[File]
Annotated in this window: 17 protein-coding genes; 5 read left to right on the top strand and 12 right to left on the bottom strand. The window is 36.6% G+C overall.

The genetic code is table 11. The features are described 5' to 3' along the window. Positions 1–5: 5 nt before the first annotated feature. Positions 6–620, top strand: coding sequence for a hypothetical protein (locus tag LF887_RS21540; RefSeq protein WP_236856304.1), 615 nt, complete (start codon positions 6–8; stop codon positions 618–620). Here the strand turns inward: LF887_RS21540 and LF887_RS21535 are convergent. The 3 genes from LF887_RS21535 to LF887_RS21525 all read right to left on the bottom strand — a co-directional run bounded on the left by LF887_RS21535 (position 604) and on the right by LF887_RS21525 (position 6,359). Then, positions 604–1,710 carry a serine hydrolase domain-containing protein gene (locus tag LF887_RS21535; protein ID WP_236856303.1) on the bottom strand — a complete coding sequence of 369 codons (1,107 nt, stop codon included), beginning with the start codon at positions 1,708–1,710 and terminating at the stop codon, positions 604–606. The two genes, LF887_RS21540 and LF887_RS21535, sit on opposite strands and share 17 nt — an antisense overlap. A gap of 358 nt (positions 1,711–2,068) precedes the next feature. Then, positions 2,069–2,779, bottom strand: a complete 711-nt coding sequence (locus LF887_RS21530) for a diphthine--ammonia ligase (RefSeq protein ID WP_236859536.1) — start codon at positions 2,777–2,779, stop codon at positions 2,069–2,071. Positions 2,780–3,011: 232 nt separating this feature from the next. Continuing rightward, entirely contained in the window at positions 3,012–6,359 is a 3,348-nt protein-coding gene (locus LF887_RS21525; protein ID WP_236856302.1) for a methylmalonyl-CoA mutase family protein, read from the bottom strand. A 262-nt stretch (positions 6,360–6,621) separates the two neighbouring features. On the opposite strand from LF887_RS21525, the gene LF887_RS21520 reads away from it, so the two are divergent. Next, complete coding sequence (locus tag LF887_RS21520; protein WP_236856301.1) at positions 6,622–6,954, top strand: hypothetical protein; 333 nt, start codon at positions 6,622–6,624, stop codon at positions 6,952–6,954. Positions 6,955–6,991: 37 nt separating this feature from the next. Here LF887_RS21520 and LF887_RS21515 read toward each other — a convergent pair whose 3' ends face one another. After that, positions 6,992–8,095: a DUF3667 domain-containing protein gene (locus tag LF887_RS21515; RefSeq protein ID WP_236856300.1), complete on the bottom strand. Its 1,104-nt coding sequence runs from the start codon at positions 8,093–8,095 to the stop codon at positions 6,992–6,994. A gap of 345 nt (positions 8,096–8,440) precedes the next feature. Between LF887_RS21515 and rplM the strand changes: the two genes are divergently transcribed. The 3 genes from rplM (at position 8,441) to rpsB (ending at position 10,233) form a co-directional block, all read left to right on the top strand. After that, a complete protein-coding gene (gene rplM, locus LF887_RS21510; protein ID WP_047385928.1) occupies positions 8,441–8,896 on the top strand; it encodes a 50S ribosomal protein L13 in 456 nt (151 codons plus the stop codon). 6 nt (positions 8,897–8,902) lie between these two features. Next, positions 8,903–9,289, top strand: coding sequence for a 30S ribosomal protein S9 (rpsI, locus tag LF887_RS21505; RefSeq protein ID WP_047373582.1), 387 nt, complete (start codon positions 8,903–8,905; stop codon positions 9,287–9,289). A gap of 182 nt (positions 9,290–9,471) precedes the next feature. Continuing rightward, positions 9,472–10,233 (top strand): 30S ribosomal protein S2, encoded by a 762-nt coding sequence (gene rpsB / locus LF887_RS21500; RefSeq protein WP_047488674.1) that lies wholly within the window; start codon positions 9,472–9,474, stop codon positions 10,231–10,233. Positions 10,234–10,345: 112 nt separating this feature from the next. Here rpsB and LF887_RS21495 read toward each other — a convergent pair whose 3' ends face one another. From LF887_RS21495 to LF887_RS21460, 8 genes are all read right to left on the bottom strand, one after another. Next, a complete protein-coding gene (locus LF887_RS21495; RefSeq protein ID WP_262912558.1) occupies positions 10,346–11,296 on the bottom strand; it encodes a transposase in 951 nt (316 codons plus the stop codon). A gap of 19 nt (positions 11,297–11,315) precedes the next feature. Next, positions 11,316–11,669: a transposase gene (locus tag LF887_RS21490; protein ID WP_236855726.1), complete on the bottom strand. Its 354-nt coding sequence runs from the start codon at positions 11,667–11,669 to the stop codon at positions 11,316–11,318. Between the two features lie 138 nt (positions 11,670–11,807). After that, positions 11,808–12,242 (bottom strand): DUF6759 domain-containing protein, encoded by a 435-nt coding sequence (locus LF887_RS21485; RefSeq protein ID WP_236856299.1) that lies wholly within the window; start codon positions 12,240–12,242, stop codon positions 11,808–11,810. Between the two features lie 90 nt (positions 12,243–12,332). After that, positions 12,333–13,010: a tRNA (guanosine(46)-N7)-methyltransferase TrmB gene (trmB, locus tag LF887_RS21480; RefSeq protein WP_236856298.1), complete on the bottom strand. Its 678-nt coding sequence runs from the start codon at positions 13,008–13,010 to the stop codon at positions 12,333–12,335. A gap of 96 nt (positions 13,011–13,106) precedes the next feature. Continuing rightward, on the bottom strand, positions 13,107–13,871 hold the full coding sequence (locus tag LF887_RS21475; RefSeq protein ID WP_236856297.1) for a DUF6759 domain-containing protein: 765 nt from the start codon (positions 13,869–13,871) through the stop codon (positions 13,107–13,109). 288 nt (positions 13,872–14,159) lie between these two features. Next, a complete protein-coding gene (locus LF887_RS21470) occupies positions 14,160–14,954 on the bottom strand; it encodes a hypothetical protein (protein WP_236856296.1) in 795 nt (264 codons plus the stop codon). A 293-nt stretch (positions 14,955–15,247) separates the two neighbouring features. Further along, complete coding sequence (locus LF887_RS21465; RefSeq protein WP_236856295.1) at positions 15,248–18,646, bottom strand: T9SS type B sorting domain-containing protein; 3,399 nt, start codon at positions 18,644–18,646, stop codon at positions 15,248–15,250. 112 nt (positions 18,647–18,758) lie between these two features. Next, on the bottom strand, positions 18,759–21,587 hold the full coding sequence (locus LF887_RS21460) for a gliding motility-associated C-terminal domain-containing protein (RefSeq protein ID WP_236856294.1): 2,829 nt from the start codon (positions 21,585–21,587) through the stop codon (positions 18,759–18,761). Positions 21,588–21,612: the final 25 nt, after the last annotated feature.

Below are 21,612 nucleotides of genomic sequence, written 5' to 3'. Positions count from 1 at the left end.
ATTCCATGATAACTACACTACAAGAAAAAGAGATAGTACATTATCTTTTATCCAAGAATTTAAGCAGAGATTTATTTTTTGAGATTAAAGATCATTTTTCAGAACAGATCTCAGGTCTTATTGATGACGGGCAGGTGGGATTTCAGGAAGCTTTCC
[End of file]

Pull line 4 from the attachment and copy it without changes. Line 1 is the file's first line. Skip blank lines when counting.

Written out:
ATTCCATGATAACTACACTACAAGAAAAAGAGATAGTACATTATCTTTTATCCAAGAATTTAAGCAGAGATTTATTTTTTGAGATTAAAGATCATTTTTCAGAACAGATCTCAGGTCTTATTGATGACGGGCAGGTGGGATTTCAGGAAGCTTTCC